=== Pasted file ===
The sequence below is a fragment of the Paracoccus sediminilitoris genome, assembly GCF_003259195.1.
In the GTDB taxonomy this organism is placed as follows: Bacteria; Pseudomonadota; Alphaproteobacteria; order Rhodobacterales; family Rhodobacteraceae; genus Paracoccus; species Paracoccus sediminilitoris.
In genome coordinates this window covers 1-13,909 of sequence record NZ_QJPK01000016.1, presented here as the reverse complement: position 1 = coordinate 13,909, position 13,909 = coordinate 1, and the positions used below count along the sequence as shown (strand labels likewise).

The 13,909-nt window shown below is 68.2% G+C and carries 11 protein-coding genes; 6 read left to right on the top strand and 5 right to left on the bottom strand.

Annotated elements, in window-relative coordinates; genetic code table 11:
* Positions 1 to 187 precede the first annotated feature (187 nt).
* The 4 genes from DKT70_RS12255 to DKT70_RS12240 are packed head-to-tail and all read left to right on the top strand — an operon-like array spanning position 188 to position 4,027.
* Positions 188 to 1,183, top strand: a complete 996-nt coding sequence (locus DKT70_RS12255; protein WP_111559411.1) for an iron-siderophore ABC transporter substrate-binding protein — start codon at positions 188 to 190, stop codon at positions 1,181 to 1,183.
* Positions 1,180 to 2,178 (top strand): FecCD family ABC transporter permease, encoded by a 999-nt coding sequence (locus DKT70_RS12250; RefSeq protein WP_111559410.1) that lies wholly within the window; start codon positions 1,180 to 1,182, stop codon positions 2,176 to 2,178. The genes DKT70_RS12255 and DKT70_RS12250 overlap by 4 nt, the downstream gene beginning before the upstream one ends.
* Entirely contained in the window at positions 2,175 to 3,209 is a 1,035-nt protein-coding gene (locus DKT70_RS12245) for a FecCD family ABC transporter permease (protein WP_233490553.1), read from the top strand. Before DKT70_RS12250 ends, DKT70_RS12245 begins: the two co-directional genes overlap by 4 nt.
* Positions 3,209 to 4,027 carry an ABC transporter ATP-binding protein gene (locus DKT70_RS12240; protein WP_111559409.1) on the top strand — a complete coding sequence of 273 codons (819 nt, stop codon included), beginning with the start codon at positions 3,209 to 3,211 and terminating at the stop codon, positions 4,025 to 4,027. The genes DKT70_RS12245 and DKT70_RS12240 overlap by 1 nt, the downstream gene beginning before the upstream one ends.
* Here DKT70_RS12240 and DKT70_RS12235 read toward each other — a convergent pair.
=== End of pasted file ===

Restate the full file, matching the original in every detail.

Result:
The sequence below is a fragment of the Paracoccus sediminilitoris genome, assembly GCF_003259195.1.
In the GTDB taxonomy this organism is placed as follows: Bacteria; Pseudomonadota; Alphaproteobacteria; order Rhodobacterales; family Rhodobacteraceae; genus Paracoccus; species Paracoccus sediminilitoris.
In genome coordinates this window covers 1-13,909 of sequence record NZ_QJPK01000016.1, presented here as the reverse complement: position 1 = coordinate 13,909, position 13,909 = coordinate 1, and the positions used below count along the sequence as shown (strand labels likewise).

The 13,909-nt window shown below is 68.2% G+C and carries 11 protein-coding genes; 6 read left to right on the top strand and 5 right to left on the bottom strand.

Annotated elements, in window-relative coordinates; genetic code table 11:
* Positions 1 to 187 precede the first annotated feature (187 nt).
* The 4 genes from DKT70_RS12255 to DKT70_RS12240 are packed head-to-tail and all read left to right on the top strand — an operon-like array spanning position 188 to position 4,027.
* Positions 188 to 1,183, top strand: a complete 996-nt coding sequence (locus DKT70_RS12255; protein WP_111559411.1) for an iron-siderophore ABC transporter substrate-binding protein — start codon at positions 188 to 190, stop codon at positions 1,181 to 1,183.
* Positions 1,180 to 2,178 (top strand): FecCD family ABC transporter permease, encoded by a 999-nt coding sequence (locus DKT70_RS12250; RefSeq protein WP_111559410.1) that lies wholly within the window; start codon positions 1,180 to 1,182, stop codon positions 2,176 to 2,178. The genes DKT70_RS12255 and DKT70_RS12250 overlap by 4 nt, the downstream gene beginning before the upstream one ends.
* Entirely contained in the window at positions 2,175 to 3,209 is a 1,035-nt protein-coding gene (locus DKT70_RS12245) for a FecCD family ABC transporter permease (protein WP_233490553.1), read from the top strand. Before DKT70_RS12250 ends, DKT70_RS12245 begins: the two co-directional genes overlap by 4 nt.
* Positions 3,209 to 4,027 carry an ABC transporter ATP-binding protein gene (locus DKT70_RS12240; protein WP_111559409.1) on the top strand — a complete coding sequence of 273 codons (819 nt, stop codon included), beginning with the start codon at positions 3,209 to 3,211 and terminating at the stop codon, positions 4,025 to 4,027. The genes DKT70_RS12245 and DKT70_RS12240 overlap by 1 nt, the downstream gene beginning before the upstream one ends.
* Here DKT70_RS12240 and DKT70_RS12235 read toward each other — a convergent pair.